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Single Mothers and Work

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  • Gonzalez, Libertad

    ()
    (Universitat Pompeu Fabra)

Abstract

Western countries differ greatly in the extent to which single mothers participate in the labor market. Using LIS data for 15 countries, I propose and estimate a simple structural model of labor supply that incorporates the main variables that influence the work decision for single mothers. The results suggest that a large part of the cross country variation in the employment rates of single mothers can be explained by their different demographic characteristics and by the variation in expected income in the in-work versus out-of-work states. Women with higher expected earnings are more likely to work. Higher in-work benefits encourage employment. Single mothers with higher income from other sources, including child support, are less likely to work. Even after demographic and income variables are controlled for, the country dummies remain significant. This indicates that other variables not explicitly incorporated in the model, such as childcare arrangements or social and cultural backgrounds, may also play a relevant role.

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Bibliographic Info

Paper provided by Institute for the Study of Labor (IZA) in its series IZA Discussion Papers with number 1097.

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Length: 44 pages
Date of creation: Mar 2004
Date of revision:
Publication status: published in: Socio-Economic Review, 2004, 2 (2), 285-313
Handle: RePEc:iza:izadps:dp1097

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Keywords: single mothers; labor supply;

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References

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  1. Libertad González Luna, 2005. "The determinants of the prevalence of single mothers: A cross-country analysis," Economics Working Papers, Department of Economics and Business, Universitat Pompeu Fabra 876, Department of Economics and Business, Universitat Pompeu Fabra.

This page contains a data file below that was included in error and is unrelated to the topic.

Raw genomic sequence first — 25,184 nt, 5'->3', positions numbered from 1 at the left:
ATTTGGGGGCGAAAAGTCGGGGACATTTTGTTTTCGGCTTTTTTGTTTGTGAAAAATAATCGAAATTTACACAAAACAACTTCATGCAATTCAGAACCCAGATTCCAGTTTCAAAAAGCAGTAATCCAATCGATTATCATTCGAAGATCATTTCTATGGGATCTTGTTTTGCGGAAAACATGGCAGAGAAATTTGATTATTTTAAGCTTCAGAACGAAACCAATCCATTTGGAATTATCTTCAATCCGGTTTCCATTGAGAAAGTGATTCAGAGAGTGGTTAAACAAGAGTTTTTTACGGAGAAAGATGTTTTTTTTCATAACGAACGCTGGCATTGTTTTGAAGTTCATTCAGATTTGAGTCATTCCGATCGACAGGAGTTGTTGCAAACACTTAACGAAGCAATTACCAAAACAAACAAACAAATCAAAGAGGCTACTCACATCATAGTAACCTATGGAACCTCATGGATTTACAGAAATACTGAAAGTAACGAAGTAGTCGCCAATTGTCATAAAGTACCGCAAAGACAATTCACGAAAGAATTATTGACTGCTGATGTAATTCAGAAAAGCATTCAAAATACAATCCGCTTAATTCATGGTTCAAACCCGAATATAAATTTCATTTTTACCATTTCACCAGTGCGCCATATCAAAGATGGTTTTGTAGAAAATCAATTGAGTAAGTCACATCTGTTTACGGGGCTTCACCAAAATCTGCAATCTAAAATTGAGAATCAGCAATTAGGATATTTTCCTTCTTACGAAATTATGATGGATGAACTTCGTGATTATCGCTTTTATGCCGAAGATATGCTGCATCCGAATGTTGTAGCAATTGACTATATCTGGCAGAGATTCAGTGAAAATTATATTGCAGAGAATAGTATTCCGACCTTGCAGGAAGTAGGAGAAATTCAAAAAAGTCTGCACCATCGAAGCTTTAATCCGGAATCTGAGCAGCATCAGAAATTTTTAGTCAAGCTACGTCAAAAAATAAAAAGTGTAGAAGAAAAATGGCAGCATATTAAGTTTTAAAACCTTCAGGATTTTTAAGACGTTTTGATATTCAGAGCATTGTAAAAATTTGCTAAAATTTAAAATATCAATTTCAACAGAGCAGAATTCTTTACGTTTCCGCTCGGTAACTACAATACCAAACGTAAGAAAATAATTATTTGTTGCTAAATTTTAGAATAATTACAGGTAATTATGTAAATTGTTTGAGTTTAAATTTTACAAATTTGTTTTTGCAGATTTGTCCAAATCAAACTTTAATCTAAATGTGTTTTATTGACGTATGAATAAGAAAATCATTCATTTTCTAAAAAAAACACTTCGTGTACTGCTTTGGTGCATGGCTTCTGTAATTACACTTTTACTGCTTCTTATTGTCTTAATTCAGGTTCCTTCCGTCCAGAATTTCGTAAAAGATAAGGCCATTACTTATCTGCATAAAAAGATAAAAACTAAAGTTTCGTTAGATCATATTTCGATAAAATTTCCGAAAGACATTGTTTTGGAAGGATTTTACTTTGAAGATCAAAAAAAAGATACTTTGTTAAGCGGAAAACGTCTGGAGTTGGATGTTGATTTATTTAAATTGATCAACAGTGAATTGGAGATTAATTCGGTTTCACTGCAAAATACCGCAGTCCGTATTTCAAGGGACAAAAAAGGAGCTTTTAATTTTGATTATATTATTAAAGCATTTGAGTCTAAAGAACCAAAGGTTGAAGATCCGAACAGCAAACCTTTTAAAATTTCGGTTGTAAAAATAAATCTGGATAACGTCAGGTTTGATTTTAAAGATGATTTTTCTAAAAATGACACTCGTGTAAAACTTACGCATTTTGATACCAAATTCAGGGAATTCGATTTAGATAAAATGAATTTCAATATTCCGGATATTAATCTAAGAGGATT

2. V. Joseph Hotz & Robert A. Miller, . "An Empirical Analysis of Life Cycle Fertility and Female Labor Supply," University of Chicago - Population Research Center, Chicago - Population Research Center 86-15, Chicago - Population Research Center.
  3. Mincer, Jacob, 1985. "Intercountry Comparisons of Labor Force Trends and of Related Developments: An Overview," Journal of Labor Economics, University of Chicago Press, University of Chicago Press, vol. 3(1), pages S1-32, January.
  4. John F. Ermisch & Robert E. Wright, 1991. "Welfare Benefits and Lone Parents' Employment in Great Britain," Journal of Human Resources, University of Wisconsin Press, vol. 26(3), pages 424-456.
  5. T. Paul Schultz, 1994. "Marital Status and Fertility in the United States: Welfare and Labor Market Effects," Journal of Human Resources, University of Wisconsin Press, vol. 29(2), pages 637-669.
  6. Heckman, James J, 1993. "What Has Been Learned about Labor Supply in the Past Twenty Years?," American Economic Review, American Economic Association, American Economic Association, vol. 83(2), pages 116-21, May.
  7. Jenkins, Stephen P, 1992. "Lone Mothers' Employment and Full-Time Work Probabilities," Economic Journal, Royal Economic Society, Royal Economic Society, vol. 102(411), pages 310-20, March.
  8. Edward Montgomery & John Navin, 1996. "Cross-State Variation in Medicaid Programs and Female Labor Supply," NBER Working Papers 5492, National Bureau of Economic Research, Inc.
  9. Maria J. Hanratty, 1994. "Social Welfare Programs for Women and Children: The United States versus France," NBER Chapters, National Bureau of Economic Research, Inc, in: Social Protection versus Economic Flexibility: Is There a Trade-Off?, pages 301-332 National Bureau of Economic Research, Inc.
  10. Killingsworth, Mark R. & Heckman, James J., 1987. "Female labor supply: A survey," Handbook of Labor Economics, Elsevier, in: O. Ashenfelter & R. Layard (ed.), Handbook of Labor Economics, edition 1, volume 1, chapter 2, pages 103-204 Elsevier.
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Cited by:
  1. Frish, Roni & Zussman, Noam, 2008. "The effect of transfer payments on the labor supply of single mothers," Journal of Behavioral and Experimental Economics (formerly The Journal of Socio-Economics), Elsevier, Elsevier, vol. 37(2), pages 627-643, April.
  2. Tasnim Khan & Rana Ejaz Ali Khan, 2009. "Urban Informal Sector: How Much Women Are Struggling for Family Survival," The Pakistan Development Review, Pakistan Institute of Development Economics, Pakistan Institute of Development Economics, vol. 48(1), pages 67-95.
  3. Yin King Fok & Sung-Hee Jeon & Roger Wilkins, 2009. "Does Part-Time Employment Help or Hinder Lone Mothers Movements into Full-Time Employment?," Melbourne Institute Working Paper Series, Melbourne Institute of Applied Economic and Social Research, The University of Melbourne wp2009n25, Melbourne Institute of Applied Economic and Social Research, The University of Melbourne.
  4. Libertad González Luna, 2005. "Single mothers and incentives to work: The French experience," Economics Working Papers, Department of Economics and Business, Universitat Pompeu Fabra 818, Department of Economics and Business, Universitat Pompeu Fabra.

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